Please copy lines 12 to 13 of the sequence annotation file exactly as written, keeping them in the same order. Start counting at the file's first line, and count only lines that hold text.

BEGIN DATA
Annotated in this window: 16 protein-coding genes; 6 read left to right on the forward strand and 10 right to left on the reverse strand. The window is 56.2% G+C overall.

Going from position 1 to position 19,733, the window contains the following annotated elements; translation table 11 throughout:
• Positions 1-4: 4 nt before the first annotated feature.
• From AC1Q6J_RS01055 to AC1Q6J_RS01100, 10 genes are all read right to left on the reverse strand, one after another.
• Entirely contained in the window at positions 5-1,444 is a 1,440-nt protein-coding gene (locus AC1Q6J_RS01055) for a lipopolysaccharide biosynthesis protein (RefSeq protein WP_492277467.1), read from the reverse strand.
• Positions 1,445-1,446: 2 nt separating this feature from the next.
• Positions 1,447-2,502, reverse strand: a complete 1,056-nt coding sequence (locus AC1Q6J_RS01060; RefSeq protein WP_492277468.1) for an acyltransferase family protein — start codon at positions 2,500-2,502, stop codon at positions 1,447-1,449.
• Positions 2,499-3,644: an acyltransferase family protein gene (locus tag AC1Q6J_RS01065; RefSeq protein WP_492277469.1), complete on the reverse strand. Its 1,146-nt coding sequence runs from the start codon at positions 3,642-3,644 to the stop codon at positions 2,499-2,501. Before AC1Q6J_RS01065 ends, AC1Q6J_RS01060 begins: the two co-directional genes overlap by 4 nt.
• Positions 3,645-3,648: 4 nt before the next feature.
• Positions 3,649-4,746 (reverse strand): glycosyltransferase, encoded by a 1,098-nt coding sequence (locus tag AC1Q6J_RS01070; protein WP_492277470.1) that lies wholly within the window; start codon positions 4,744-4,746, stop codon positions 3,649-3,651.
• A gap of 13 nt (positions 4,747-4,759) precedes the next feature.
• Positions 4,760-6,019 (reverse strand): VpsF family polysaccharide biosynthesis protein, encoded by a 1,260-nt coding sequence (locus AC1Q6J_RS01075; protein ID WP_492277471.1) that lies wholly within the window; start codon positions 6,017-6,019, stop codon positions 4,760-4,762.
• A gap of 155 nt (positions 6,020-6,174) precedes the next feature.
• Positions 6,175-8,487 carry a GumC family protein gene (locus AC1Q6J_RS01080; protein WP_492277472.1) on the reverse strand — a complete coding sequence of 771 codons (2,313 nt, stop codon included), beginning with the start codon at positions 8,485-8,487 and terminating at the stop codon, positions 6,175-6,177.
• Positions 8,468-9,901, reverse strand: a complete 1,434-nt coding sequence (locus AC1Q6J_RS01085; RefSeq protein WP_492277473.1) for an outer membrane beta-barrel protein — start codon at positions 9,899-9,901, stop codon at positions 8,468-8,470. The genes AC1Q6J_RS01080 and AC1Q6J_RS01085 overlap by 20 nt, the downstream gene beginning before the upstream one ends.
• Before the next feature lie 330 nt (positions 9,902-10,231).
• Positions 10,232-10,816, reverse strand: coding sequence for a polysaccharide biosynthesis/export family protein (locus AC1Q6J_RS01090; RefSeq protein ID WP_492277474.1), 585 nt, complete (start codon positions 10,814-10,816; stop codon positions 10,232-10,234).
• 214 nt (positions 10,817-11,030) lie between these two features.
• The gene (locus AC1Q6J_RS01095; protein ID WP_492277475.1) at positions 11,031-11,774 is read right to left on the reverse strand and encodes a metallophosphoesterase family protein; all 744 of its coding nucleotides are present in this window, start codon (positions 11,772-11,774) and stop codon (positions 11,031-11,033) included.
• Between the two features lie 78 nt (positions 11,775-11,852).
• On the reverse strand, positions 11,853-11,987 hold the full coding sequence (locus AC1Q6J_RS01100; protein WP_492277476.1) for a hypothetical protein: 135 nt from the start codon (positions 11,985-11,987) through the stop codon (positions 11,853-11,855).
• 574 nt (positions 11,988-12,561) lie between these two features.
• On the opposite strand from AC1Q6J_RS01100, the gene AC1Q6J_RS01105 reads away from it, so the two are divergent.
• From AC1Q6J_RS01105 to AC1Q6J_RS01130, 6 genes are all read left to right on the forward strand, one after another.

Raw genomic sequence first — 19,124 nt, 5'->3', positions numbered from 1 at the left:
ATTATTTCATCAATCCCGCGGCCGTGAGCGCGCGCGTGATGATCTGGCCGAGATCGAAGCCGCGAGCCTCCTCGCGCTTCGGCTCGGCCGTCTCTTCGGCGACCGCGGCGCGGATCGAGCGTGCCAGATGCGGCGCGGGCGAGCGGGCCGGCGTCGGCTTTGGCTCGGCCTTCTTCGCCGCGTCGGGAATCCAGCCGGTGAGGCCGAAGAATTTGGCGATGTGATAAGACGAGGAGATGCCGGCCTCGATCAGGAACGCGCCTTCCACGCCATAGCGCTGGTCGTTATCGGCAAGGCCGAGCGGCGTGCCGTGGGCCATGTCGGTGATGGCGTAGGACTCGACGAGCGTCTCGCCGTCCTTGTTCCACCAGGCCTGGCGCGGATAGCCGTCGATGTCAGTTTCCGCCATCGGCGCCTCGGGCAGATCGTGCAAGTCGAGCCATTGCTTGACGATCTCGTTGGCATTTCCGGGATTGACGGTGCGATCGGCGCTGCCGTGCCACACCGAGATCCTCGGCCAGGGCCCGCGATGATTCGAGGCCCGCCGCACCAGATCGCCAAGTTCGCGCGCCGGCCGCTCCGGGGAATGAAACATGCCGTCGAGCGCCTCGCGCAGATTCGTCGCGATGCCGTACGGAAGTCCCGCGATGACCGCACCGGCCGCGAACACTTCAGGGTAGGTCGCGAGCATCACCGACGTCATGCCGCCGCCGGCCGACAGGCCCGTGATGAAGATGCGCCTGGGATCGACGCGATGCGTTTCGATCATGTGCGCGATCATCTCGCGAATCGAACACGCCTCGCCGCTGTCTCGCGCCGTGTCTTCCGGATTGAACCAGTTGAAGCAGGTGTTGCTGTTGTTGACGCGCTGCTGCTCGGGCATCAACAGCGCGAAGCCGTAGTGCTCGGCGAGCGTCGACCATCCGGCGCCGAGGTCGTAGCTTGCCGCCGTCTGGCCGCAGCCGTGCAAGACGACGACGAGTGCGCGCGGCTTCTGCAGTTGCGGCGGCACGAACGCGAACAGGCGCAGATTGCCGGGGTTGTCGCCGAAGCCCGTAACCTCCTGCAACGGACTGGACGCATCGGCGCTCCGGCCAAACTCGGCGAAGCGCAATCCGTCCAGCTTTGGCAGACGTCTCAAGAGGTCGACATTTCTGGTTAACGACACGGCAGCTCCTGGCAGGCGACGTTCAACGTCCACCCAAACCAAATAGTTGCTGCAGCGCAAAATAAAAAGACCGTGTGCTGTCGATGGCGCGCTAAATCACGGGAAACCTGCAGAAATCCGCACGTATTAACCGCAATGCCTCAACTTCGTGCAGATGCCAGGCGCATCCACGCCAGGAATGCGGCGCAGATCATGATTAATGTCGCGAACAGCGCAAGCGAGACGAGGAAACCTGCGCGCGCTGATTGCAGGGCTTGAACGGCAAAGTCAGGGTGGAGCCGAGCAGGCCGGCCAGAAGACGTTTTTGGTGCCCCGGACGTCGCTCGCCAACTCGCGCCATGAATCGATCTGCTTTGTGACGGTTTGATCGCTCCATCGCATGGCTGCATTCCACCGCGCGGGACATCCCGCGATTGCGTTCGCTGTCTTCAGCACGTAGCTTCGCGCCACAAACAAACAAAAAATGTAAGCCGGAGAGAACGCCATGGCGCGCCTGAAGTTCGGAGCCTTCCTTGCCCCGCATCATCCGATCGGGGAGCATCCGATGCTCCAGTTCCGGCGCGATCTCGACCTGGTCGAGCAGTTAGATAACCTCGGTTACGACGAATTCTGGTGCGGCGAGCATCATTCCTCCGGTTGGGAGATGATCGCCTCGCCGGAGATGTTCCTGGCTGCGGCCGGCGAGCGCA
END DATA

• Positions 4,760-6,019 (reverse strand): VpsF family polysaccharide biosynthesis protein, encoded by a 1,260-nt coding sequence (locus AC1Q6J_RS01075; protein ID WP_492277471.1) that lies wholly within the window; start codon positions 6,017-6,019, stop codon positions 4,760-4,762.
• A gap of 155 nt (positions 6,020-6,174) precedes the next feature.